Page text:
The local dealer had a model quite similar to the TrueCar quote, but was asking sticker price.  They would not budge on price at all.  Do I blame them?  Of course not, the Prius on their lot I looked at was just sold.  It still had the plastic on the car and interior.  This dealership was selling the V wagon as soon as the delivery truck left.  So, for the $2000 in savings, my wife and I packed up for the weekend and had ourselves a romantic Valentines weekend vacation and headed the 200 miles north for the quoted deal.

The vacation was a blast.  But we are here to talk about the Prius V.  We arrived at the dealership, Adams Toyota in Lees Summit, Missouri, soon after they opened and the salesman I had been in contact with via email took us out to the car.  We drove it around and put about 5 miles on the odometer.  I loved it.  The ride, while slightly sporty (hard) was also quite gentile.  Almost as good at the Cadillac Deville we owned.

To my surprise, this was no wimpy car.  The car would launch from a stop just like a Corolla.  We later found out it can actually spin its tires from a stop if in power mode.  This blog won’t be about all the features of the Prius V, those can be read about on many other websites, like Toyota’s for instance.

We bought the car.  But one curiosity during the test drive didn’t make sense to me.  We had a quote for the base model.  The only option I wanted was remote start so that on cold mornings, the car would be warm.  We later found out that the remote start will also run the A/C for hot days, yay!

The oddity was this car had navigation, which was standard on the top two models and not available to the base model.  So I took a second look at the sticker.  Wow! To my surprise, not only did we get $2000 in savings compared to the local dealer, but we just bought the middle model line.  The Prius V has three models.  The Prius V two, three, and five.  Ours was a three.  Yeah, I should have noticed before actually purchasing the car, but at least this was a pleasant surprise.  And not a leaky window.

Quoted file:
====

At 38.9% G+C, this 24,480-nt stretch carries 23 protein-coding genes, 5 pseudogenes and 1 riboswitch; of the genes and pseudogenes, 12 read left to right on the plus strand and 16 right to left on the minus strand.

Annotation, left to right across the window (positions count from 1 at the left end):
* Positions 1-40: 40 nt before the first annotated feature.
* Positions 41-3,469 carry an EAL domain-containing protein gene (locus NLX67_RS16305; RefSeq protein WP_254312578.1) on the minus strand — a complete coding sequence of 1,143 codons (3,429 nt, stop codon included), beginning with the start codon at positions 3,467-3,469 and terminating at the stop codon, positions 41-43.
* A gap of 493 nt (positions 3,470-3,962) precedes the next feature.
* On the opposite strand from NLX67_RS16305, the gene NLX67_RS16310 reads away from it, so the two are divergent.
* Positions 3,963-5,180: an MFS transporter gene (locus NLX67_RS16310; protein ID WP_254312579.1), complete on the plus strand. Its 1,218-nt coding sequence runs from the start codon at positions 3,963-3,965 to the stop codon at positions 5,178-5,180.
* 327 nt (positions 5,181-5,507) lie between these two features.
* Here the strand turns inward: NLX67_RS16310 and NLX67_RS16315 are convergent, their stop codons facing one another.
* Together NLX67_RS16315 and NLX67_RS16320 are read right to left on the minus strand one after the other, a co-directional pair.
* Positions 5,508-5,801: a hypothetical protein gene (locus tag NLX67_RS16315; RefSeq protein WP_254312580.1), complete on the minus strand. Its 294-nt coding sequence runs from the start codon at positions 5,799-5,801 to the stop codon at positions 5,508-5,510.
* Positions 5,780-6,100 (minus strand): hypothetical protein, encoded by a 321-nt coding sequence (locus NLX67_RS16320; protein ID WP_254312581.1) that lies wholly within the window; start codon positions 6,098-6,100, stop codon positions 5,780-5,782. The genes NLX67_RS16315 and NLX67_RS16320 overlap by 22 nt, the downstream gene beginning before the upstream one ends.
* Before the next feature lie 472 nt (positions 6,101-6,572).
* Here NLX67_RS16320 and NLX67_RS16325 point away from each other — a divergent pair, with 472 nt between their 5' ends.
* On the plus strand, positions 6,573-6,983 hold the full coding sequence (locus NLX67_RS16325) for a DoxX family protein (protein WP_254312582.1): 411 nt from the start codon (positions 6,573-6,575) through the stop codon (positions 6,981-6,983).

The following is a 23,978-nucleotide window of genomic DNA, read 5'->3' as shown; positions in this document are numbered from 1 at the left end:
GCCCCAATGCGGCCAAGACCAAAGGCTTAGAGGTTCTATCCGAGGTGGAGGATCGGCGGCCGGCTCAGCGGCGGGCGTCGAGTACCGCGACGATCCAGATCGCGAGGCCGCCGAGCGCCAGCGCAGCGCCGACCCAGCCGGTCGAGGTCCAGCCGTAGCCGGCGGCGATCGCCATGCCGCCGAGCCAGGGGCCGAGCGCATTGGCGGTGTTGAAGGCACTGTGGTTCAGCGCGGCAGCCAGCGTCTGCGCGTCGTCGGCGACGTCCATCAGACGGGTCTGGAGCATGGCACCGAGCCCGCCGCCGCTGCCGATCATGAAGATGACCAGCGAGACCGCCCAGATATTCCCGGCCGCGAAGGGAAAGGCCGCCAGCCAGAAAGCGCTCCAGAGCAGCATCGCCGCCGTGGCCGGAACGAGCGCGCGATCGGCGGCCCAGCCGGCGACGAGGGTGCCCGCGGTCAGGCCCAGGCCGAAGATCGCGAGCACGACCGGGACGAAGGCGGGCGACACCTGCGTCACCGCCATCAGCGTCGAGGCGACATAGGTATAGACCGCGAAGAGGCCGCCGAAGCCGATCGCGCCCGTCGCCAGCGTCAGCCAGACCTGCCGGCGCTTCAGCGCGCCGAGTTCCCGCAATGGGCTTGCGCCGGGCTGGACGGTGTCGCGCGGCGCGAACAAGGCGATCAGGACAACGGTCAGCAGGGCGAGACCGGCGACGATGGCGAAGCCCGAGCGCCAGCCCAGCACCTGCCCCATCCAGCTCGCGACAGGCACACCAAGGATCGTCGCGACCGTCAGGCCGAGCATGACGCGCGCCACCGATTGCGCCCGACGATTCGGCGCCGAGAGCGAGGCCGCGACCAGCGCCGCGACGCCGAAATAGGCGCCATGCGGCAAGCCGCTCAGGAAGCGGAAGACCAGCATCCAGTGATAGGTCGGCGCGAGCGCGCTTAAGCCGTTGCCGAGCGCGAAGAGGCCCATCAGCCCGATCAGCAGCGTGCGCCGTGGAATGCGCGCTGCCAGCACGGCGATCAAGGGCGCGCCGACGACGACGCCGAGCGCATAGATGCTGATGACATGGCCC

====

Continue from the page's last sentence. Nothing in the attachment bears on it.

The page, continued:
The Prius V three MSRP is nearly $800 more than the base model two.  I guess this is to cover the cost of the navigation system.  Therefore, not only did we save $2000 over the base model MSRP (local dealers price), we basically got the navigation system free.  I have to say, this started out much better than owning the Kia.

Now we’ve owned the Prius for nearly 2 months have put nearly 4000 miles on the odometer.  We aren’t quite getting the quoted 40mpg quoted by Toyota, but we do drive around in hilly country.  We are averaging about 37.8mpg mixed city and highway.  I try to use electric mode as much as possible in town.  The power of the hybrid system is astonishing.

The access ramp onto the local state highway is slightly inclined.  Our Cadillac could hit about 85 at the top of the ramp with a small V8 gas engine.  The Prius can hit about 75 at the top of the ramp, which is enough to merge into traffic easily.  As I stated earlier, at a stop with power mode engaged, the car can spin its wheels.

I also setup a spreadsheet to compare the total monthly cost of the Kia vs the Prius.  Because we purchased extended maintenance (basically pre-paid maintenance), and because insurance was slightly more, we end up paying $100 more a month to own the Prius vs the Sportage.   But if we take into account resale value at the end of the loan term, the Prius most likely will be twice the value.  Also, the Kia was on a 6 year loan while the Prius is on a 5 year loan, which also adds some to the total monthly cost.

I didn’t set out to buy a Prius to save the environment, I just wanted to save a few dollars at the pump. I wanted something reliable.  I wanted something that would have some value at the end of the loan term.  While other vehicles lower costs would be overall lower costs, I really wouldn’t want any of them for the Prius.